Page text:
(ccl-run 'ccl-upcase "Hello World!") ;=> "HELLO WORLD!" (ccl-run 'ccl-upcase "Mötley Crüe") ;=> "MöTLEY CRüE" (benchmark 100000 '(ccl-run 'ccl-upcase "Hello World!")) ;; => "Elapsed time: 0.165250s (0.072059s in 1 GCs)" (benchmark 100000 '(upcase "Hello World!")) ;; => "Elapsed time: 0.119050s (0.072329s in 1 GCs)"
Let’s try again with a different text transformation where I actually have a chance to win, ROT13:
(define-ccl-program ccl-rot13 '(1 (loop (read r0) (if (r0 >= ?a) (if (r0 <= ?z) ((r0 -= ?a) (r0 += 13) (r0 %= 26) (r0 += ?a)))) (if (r0 >= ?A) (if (r0 <= ?Z) ((r0 -= ?A) (r0 += 13) (r0 %= 26) (r0 += ?A)))) (write r0) (repeat))))
This time the program needs to recognize two different character ranges to process, lowercase and uppercase ASCII characters. In either case they’re translated to their position in the alphabet, rotated by 13, then translated back to ASCII again. Surprisingly enough, this is enough to beat both rot13-string and rot13-region:
(ccl-run 'ccl-rot13 "Hello World!") ;=> "Uryyb Jbeyq!" (ccl-run 'ccl-rot13 (ccl-run 'ccl-rot13 "Hello World!")) ;; => "Hello World!" (benchmark 100000 '(ccl-run 'ccl-rot13 "Hello World!")) ;; => "Elapsed time: 0.248791s (0.072622s in 1 GCs)" (benchmark 100000 '(rot13-string "Hello World!")) ;; => "Elapsed time: 6.108861s (2.360862s in 32 GCs)" (with-temp-buffer (insert "Hello World!") (benchmark 100000 '(rot13-region (point-min) (point-max)))) ;; => "Elapsed time: 1.489205s (1.017631s in 14 GCs)"
I then tried to use translation tables for a final example of a “Vaporwave” converter, but failed. Funnily enough this mirrors my overall experience with Emacs, it’s easy to write fun things, but the moment one tries to write something useful, you discover it’s not fun and sometimes not even up to the task. At least it’s possible to salvage the translation tables and use them with translate-region instead, the built-in used by rot13-string and rot13-region:
(defvar ccl-vaporwave-table (make-translation-table-from-alist (cons '(?\s . 12288) (mapcar (lambda (i) (cons i (+ i 65248))) (number-sequence 33 126))))) (defun vaporwave-it (string) (with-temp-buffer (insert string) (translate-region (point-min) (point-max) ccl-vaporwave-table) (buffer-string))) (vaporwave-it (upcase "aesthetic")) ;=> "ＡＥＳＴＨＥＴＩＣ"
Edging towards general-purpose computing
All examples so far have worked on text. If you limit yourself to numbers, you can solve some basic arithmetic problems. Here’s a classic, calculating the factorial of a number:
(define-ccl-program ccl-factorial '(0 ((r1 = 1) (loop (if r0 ((r1 *= r0) (r0 -= 1) (repeat))))))) (defun factorial (n) (let ((acc 1)) (while (not (zerop n)) (setq acc (* acc n)) (setq n (1- n))) acc))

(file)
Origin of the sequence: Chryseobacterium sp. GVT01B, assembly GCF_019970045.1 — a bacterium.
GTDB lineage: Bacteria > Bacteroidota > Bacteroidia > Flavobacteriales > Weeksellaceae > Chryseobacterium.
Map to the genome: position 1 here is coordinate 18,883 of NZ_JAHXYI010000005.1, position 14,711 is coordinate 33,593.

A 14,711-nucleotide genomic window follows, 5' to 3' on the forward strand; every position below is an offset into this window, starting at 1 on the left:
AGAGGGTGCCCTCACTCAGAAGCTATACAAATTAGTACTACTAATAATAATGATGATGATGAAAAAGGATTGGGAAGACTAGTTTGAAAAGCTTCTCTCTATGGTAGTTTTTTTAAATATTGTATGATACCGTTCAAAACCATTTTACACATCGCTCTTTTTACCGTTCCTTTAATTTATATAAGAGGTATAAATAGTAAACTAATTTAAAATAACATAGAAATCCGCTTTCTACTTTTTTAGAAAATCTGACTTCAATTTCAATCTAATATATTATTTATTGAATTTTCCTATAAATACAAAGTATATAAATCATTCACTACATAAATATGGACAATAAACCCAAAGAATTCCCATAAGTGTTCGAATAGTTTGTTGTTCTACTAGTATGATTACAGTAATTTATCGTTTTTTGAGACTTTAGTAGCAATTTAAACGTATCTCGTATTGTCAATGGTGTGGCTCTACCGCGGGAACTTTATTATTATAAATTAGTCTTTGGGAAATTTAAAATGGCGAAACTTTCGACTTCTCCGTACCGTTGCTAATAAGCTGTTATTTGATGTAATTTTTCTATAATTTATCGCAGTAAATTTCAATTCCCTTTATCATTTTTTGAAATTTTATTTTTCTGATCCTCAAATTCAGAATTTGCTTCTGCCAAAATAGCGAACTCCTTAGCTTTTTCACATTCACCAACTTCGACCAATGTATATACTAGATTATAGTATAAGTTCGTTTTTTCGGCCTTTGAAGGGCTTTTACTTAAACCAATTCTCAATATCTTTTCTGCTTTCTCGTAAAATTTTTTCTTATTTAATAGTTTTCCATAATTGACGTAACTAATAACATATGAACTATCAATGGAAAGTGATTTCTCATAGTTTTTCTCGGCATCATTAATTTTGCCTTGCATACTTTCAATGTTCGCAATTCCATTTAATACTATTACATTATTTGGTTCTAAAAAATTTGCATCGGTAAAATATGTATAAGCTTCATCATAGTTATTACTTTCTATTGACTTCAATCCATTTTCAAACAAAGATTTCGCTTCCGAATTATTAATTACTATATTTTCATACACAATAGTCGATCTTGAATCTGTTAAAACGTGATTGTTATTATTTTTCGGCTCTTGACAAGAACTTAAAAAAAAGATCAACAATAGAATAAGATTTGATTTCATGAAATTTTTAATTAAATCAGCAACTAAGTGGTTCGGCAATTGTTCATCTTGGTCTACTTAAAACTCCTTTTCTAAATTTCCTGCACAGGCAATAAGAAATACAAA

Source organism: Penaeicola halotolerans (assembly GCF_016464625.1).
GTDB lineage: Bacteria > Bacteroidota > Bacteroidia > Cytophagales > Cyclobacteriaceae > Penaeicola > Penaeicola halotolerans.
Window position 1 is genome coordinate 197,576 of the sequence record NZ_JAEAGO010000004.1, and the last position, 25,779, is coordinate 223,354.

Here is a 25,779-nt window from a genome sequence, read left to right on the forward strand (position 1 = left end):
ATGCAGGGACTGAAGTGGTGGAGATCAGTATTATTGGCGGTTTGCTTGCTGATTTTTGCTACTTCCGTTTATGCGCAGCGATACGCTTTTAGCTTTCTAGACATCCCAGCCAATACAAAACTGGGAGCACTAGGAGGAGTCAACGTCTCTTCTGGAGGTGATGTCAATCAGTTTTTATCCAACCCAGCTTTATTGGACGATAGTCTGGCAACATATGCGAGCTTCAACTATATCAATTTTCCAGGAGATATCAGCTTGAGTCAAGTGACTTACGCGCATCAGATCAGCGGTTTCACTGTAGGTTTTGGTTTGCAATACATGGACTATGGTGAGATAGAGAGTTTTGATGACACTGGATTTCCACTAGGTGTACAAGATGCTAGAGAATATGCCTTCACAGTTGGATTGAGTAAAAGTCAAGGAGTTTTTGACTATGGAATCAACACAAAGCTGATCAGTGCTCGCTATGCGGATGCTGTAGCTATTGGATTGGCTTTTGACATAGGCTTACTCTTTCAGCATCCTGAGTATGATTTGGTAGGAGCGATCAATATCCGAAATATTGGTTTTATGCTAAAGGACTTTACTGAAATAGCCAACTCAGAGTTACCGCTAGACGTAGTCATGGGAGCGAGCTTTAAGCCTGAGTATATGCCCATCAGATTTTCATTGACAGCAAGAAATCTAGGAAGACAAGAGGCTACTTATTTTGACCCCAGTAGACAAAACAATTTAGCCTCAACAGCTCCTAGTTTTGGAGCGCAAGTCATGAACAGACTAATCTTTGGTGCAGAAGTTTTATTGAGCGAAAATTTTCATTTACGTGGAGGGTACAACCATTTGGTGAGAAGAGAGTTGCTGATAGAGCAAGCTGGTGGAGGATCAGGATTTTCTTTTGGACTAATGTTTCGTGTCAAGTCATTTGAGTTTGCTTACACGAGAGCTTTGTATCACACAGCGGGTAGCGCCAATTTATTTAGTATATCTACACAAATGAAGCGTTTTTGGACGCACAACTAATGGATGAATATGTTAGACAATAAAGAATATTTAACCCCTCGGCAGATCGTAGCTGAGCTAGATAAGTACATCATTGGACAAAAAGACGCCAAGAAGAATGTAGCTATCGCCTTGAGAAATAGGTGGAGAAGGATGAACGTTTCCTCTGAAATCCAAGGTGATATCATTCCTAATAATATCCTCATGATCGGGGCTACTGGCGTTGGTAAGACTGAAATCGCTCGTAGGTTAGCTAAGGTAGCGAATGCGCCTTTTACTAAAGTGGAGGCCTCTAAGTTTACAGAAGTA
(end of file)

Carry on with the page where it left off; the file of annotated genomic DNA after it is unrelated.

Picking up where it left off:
While the regular version is more concise, the logic is nearly the same in both. Here’s some numbers:
(aref (ccl-run-pure 'ccl-factorial 10) 1) ;=> 3628800 (factorial 10) ;=> 3628800 (benchmark 100000 '(ccl-run-pure 'ccl-factorial 10)) ;; => "Elapsed time: 0.069063s" (benchmark 100000 '(factorial 10)) ;; => "Elapsed time: 0.080212s"
This isn’t nearly as much of a speed-up as I’ve hoped for. Perhaps CCL pays off more when doing arithmetic than for looping? Another explanation is that the Emacs Lisp byte-code compiler has an edge over CCL’s rather simple one. Here’s a more entertaining example, printing out the lyrics of 99 Bottles of Beer on the Wall:
(define-ccl-program ccl-print-bottle-count '(1 (if (r0 < 10) (write (r0 + ?0)) ((write ((r0 / 10) + ?0)) (write ((r0 % 10) + ?0)))))) (define-ccl-program ccl-99-bottles '(1 (loop (if (r0 > 2) ((call ccl-print-bottle-count) (write " bottles of beer on the wall, ") (call ccl-print-bottle-count) (write " bottles of beer.\n") (write "Take one down and pass it around, ") (r0 -= 1) (call ccl-print-bottle-count) (write " bottles of beer on the wall.\n\n") (repeat)) ((write "2 bottles of beer on the wall, 2 bottles of beer.\n") (write "Take one down and pass it around, 1 bottle of beer on the wall.\n\n") (write "1 bottle of beer on the wall, 1 bottle of beer.\n") (write "Take one down and pass it around, no more bottles of beer on the wall.\n\n") (write "No more bottles of beer on the wall, no more bottles of beer.\n") (write "Go to the store and buy some more, 99 bottles of beer on the wall.\n")))))) (defun 99-bottles () (with-output-to-string (let ((i 99)) (while (> i 2) (princ (format "%d bottles of beer on the wall, %d bottles of beer.\n" i i)) (princ (format "Take one down and pass it around, %d bottles of beer on the wall.\n\n" (1- i))) (setq i (- i 1)))) (princ "2 bottles of beer on the wall, 2 bottles of beer.\n") (princ "Take one down and pass it around, 1 bottle of beer on the wall.\n\n") (princ "1 bottle of beer on the wall, 1 bottle of beer.\n") (princ "Take one down and pass it around, no more bottles of beer.\n\n") (princ "No more bottles of beer on the wall, no more bottles of beer.\n") (princ "Go to the store and buy some more, 99 bottles of beer on the wall.\n")))
This example shows a few more interesting things, generating text of unknown length is rather hard, so I’m using the standard magnification factor of 1 and estimate how big the buffer will be to create an appropriately sized input string. call is useful to not repeat yourself, at the cost of having to carefully plan register usage. Printing out the bottle count can be done if you’re limiting yourself to whole numbers up to 100, a generic solution is going to be hard without random access to the output string. The performance numbers for this one are somewhat surprising:
(let ((input (make-string 15000 ?\s))) (benchmark 1000 '(ccl-run 'ccl-99-bottles input 99))) ;; => "Elapsed time: 0.301170s (0.217804s in 3 GCs)" (benchmark 1000 '(my-99-bottles)) ;; => "Elapsed time: 1.735386s (0.507231s in 7 GCs)"
This doesn’t make much sense. Is using format that expensive? It’s hard to tell in advance whether CCL will make a noticable difference or not.
But is it Turing-complete?